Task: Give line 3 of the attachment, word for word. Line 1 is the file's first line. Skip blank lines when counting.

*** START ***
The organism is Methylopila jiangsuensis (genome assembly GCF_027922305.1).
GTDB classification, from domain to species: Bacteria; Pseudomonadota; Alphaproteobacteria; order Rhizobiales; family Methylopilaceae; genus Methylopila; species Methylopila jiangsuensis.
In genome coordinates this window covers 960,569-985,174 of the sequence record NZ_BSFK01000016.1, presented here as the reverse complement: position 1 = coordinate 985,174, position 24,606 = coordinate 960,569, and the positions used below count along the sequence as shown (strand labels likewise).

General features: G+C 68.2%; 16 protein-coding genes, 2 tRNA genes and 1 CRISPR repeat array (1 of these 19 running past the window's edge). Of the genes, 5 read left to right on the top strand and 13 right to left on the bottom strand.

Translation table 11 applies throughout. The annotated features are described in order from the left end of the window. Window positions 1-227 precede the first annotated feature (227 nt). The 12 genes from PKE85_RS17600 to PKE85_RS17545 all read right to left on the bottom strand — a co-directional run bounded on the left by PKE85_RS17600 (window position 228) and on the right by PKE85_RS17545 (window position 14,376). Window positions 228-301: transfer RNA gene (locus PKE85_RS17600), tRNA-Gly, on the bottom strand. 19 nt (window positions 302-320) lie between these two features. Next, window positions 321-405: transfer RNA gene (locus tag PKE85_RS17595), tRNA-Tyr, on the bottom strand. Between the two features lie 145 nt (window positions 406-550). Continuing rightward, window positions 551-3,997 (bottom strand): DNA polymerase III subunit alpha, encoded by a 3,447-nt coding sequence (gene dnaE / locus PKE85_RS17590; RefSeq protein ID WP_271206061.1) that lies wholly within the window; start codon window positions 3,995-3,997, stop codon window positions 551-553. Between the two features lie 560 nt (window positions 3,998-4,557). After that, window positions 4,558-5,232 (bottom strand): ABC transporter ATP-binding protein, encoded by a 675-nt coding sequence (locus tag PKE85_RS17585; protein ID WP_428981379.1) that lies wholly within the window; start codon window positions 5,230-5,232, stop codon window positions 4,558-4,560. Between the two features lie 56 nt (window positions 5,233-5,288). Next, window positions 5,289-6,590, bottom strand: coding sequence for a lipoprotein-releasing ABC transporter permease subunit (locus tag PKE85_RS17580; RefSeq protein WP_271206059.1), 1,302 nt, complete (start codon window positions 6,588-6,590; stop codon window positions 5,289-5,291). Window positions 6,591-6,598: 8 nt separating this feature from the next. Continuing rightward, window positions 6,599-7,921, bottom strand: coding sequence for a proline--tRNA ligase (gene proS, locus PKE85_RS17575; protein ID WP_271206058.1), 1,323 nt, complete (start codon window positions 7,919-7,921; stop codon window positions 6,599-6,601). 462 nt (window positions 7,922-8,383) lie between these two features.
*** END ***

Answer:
In genome coordinates this window covers 960,569-985,174 of the sequence record NZ_BSFK01000016.1, presented here as the reverse complement: position 1 = coordinate 985,174, position 24,606 = coordinate 960,569, and the positions used below count along the sequence as shown (strand labels likewise).